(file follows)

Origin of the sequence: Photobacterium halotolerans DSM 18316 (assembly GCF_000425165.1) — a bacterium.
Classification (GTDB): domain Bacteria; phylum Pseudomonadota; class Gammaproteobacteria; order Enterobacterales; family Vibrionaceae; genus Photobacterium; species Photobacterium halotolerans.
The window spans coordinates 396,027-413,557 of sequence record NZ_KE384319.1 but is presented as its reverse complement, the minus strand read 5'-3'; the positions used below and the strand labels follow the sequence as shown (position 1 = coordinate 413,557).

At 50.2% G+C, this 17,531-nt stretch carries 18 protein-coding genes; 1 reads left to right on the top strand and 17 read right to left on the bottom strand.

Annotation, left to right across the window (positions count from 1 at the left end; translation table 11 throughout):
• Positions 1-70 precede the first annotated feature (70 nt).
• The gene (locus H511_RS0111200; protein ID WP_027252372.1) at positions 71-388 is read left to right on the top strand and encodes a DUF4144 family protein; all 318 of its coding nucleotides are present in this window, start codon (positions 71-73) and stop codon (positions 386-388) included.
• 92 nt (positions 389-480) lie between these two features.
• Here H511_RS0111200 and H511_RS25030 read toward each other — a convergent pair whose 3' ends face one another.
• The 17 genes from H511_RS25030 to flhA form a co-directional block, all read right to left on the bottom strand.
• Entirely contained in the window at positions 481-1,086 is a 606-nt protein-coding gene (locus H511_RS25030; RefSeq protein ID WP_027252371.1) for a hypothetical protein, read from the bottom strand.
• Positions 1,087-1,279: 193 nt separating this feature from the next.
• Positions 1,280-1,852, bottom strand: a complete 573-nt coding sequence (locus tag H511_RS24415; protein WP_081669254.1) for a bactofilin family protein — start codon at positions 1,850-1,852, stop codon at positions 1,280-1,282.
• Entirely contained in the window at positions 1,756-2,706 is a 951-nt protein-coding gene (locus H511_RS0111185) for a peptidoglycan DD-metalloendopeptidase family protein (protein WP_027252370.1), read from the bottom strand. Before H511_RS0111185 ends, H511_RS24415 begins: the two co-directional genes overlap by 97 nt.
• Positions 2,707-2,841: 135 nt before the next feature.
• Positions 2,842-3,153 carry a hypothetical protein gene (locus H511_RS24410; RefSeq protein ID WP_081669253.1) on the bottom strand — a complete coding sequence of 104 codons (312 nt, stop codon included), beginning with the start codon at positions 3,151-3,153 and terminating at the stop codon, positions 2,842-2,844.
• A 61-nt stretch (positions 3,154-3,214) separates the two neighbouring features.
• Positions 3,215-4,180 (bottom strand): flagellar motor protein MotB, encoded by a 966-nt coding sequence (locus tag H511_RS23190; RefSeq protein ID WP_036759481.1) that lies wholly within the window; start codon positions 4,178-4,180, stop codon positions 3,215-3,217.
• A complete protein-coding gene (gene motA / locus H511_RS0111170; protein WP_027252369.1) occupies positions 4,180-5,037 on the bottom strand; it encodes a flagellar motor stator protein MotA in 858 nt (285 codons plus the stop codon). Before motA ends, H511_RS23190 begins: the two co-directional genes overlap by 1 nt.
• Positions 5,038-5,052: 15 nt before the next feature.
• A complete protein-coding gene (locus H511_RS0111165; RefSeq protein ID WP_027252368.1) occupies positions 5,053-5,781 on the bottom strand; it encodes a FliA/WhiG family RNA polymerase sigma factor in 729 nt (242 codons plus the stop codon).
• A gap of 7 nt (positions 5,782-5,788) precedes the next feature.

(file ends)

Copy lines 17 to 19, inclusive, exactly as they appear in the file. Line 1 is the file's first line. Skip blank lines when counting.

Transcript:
• A 61-nt stretch (positions 3,154-3,214) separates the two neighbouring features.
• Positions 3,215-4,180 (bottom strand): flagellar motor protein MotB, encoded by a 966-nt coding sequence (locus tag H511_RS23190; RefSeq protein ID WP_036759481.1) that lies wholly within the window; start codon positions 4,178-4,180, stop codon positions 3,215-3,217.
• A complete protein-coding gene (gene motA / locus H511_RS0111170; protein WP_027252369.1) occupies positions 4,180-5,037 on the bottom strand; it encodes a flagellar motor stator protein MotA in 858 nt (285 codons plus the stop codon). Before motA ends, H511_RS23190 begins: the two co-directional genes overlap by 1 nt.